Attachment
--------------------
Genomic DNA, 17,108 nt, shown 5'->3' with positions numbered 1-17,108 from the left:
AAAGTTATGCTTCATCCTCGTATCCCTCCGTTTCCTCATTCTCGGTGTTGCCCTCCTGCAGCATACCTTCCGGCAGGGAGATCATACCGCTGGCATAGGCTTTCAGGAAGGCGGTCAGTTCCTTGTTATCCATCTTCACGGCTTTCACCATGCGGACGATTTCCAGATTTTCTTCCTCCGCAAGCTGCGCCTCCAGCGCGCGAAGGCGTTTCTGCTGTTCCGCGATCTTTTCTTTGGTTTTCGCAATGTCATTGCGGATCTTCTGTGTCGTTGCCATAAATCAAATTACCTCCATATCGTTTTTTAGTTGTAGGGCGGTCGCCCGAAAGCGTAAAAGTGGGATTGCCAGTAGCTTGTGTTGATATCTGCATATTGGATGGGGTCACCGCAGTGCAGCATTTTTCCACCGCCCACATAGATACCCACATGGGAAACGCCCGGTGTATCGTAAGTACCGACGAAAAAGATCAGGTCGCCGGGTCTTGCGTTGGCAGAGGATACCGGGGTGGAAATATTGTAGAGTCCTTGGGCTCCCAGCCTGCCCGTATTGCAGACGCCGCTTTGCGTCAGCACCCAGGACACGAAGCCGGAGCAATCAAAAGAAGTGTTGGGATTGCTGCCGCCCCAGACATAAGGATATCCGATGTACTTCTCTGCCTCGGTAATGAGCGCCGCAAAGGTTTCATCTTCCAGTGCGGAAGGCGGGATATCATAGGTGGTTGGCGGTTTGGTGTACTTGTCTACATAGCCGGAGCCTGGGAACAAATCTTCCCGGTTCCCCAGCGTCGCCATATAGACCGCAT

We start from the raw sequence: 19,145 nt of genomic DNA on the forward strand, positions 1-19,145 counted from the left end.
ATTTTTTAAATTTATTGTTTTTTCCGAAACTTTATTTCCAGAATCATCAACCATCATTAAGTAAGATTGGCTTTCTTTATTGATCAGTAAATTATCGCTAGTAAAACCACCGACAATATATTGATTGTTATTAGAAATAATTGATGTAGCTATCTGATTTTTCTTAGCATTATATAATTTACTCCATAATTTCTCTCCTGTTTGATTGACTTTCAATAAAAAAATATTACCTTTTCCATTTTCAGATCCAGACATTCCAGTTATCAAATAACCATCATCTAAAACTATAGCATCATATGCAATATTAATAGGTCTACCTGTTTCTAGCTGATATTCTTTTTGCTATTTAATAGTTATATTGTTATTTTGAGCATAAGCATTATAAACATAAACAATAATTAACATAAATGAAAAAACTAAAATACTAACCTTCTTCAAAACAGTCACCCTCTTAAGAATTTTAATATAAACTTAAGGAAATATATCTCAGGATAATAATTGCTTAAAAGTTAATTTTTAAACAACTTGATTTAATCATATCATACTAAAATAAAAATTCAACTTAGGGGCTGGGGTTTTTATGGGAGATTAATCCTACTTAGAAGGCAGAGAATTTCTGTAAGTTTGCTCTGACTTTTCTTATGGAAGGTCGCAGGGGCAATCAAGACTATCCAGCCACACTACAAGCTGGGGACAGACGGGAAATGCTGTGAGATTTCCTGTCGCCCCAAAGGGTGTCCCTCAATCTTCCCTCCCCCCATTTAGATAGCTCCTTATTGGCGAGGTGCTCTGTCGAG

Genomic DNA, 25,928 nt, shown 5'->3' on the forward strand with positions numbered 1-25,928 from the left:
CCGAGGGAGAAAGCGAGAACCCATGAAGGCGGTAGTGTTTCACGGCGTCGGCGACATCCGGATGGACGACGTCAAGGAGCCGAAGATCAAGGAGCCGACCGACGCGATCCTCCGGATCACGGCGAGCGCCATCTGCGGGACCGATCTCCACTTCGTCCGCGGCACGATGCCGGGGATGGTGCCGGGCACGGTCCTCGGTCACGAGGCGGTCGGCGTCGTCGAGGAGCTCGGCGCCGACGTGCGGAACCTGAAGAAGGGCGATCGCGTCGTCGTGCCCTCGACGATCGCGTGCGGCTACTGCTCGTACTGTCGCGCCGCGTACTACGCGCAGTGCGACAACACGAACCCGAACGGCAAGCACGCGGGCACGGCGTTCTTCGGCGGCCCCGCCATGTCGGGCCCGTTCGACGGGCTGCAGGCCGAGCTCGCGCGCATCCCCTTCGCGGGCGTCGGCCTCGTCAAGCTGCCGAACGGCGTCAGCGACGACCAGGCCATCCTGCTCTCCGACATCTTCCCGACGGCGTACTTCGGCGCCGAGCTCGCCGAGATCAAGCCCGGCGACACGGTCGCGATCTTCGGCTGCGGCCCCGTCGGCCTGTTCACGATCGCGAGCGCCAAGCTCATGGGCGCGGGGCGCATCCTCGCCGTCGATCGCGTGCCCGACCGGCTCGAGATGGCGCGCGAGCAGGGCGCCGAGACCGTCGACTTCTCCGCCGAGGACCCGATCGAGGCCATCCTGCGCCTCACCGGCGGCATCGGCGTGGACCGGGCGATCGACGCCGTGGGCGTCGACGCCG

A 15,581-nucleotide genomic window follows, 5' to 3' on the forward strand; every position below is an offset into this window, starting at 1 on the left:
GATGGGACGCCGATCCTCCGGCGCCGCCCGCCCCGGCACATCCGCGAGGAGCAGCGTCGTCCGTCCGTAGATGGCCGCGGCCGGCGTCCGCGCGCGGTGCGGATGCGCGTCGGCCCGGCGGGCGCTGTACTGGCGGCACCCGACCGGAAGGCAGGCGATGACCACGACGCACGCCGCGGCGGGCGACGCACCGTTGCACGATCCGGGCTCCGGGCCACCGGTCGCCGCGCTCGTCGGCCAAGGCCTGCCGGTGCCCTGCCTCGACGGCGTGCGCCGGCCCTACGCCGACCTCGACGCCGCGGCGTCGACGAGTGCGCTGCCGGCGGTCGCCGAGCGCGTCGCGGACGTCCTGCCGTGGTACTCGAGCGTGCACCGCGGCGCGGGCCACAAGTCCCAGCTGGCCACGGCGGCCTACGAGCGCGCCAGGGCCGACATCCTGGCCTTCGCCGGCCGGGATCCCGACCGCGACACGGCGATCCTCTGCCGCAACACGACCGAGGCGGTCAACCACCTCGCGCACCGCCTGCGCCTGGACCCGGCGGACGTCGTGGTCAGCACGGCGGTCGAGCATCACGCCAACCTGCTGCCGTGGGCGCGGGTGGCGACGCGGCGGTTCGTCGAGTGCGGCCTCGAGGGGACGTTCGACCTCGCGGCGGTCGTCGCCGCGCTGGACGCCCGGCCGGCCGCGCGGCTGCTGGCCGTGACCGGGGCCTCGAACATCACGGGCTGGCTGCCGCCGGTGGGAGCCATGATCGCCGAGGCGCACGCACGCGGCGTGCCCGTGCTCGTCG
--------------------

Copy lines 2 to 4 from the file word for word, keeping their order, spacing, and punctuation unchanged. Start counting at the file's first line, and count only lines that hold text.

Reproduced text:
AAAGTTATGCTTCATCCTCGTATCCCTCCGTTTCCTCATTCTCGGTGTTGCCCTCCTGCAGCATACCTTCCGGCAGGGAGATCATACCGCTGGCATAGGCTTTCAGGAAGGCGGTCAGTTCCTTGTTATCCATCTTCACGGCTTTCACCATGCGGACGATTTCCAGATTTTCTTCCTCCGCAAGCTGCGCCTCCAGCGCGCGAAGGCGTTTCTGCTGTTCCGCGATCTTTTCTTTGGTTTTCGCAATGTCATTGCGGATCTTCTGTGTCGTTGCCATAAATCAAATTACCTCCATATCGTTTTTTAGTTGTAGGGCGGTCGCCCGAAAGCGTAAAAGTGGGATTGCCAGTAGCTTGTGTTGATATCTGCATATTGGATGGGGTCACCGCAGTGCAGCATTTTTCCACCGCCCACATAGATACCCACATGGGAAACGCCCGGTGTATCGTAAGTACCGACGAAAAAGATCAGGTCGCCGGGTCTTGCGTTGGCAGAGGATACCGGGGTGGAAATATTGTAGAGTCCTTGGGCTCCCAGCCTGCCCGTATTGCAGACGCCGCTTTGCGTCAGCACCCAGGACACGAAGCCGGAGCAATCAAAAGAAGTGTTGGGATTGCTGCCGCCCCAGACATAAGGATATCCGATGTACTTCTCTGCCTCGGTAATGAGCGCCGCAAAGGTTTCATCTTCCAGTGCGGAAGGCGGGATATCATAGGTGGTTGGCGGTTTGGTGTACTTGTCTACATAGCCGGAGCCTGGGAACAAATCTTCCCGGTTCCCCAGCGTCGCCATATAGACCGCAT

We start from the raw sequence: 19,145 nt of genomic DNA on the forward strand, positions 1-19,145 counted from the left end.
ATTTTTTAAATTTATTGTTTTTTCCGAAACTTTATTTCCAGAATCATCAACCATCATTAAGTAAGATTGGCTTTCTTTATTGATCAGTAAATTATCGCTAGTAAAACCACCGACAATATATTGATTGTTATTAGAAATAATTGATGTAGCTATCTGATTTTTCTTAGCATTATATAATTTACTCCATAATTTCTCTCCTGTTTGATTGACTTTCAATAAAAAAATATTACCTTTTCCATTTTCAGATCCAGACATTCCAGTTATCAAATAACCATCATCTAAAACTATAGCATCATATGCAATATTAATAGGTCTACCTGTTTCTAGCTGATATTCTTTTTGCTATTTAATAGTTATATTGTTATTTTGAGCATAAGCATTATAAACATAAACAATAATTAACATAAATGAAAAAACTAAAATACTAACCTTCTTCAAAACAGTCACCCTCTTAAGAATTTTAATATAAACTTAAGGAAATATATCTCAGGATAATAATTGCTTAAAAGTTAATTTTTAAACAACTTGATTTAATCATATCATACTAAAATAAAAATTCAACTTAGGGGCTGGGGTTTTTATGGGAGATTAATCCTACTTAGAAGGCAGAGAATTTCTGTAAGTTTGCTCTGACTTTTCTTATGGAAGGTCGCAGGGGCAATCAAGACTATCCAGCCACACTACAAGCTGGGGACAGACGGGAAATGCTGTGAGATTTCCTGTCGCCCCAAAGGGTGTCCCTCAATCTTCCCTCCCCCCATTTAGATAGCTCCTTATTGGCGAGGTGCTCTGTCGAG